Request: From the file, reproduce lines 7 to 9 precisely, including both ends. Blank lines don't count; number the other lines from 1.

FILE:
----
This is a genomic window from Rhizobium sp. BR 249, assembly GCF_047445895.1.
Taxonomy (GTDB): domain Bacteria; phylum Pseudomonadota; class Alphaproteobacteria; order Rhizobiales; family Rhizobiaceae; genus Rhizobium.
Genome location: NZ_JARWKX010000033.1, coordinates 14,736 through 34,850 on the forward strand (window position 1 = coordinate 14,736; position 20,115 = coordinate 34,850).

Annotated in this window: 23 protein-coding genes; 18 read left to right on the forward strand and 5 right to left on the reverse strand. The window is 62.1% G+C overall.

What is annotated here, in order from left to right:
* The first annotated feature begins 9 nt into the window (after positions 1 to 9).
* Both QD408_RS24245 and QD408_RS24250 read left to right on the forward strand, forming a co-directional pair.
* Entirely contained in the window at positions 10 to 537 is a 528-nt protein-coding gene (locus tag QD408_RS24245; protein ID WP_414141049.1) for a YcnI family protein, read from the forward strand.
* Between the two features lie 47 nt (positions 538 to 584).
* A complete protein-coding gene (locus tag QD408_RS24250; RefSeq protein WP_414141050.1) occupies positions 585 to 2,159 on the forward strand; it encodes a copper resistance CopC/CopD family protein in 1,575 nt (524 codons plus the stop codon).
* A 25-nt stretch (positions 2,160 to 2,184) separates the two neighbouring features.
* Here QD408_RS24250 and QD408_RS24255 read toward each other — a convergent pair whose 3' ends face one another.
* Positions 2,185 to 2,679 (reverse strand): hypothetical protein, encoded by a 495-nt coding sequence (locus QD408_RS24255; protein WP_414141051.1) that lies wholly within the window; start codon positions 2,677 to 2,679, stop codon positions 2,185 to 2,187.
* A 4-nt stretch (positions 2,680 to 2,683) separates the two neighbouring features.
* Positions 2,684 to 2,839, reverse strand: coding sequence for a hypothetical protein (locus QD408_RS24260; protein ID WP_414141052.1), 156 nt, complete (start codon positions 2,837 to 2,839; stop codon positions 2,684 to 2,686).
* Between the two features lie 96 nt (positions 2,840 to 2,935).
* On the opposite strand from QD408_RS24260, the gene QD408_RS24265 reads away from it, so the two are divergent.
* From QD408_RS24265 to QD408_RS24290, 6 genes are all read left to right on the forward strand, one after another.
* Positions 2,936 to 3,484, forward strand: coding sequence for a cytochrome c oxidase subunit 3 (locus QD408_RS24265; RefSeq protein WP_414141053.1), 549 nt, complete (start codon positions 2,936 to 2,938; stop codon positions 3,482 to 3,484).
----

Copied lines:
* Both QD408_RS24245 and QD408_RS24250 read left to right on the forward strand, forming a co-directional pair.
* Entirely contained in the window at positions 10 to 537 is a 528-nt protein-coding gene (locus tag QD408_RS24245; protein ID WP_414141049.1) for a YcnI family protein, read from the forward strand.
* Between the two features lie 47 nt (positions 538 to 584).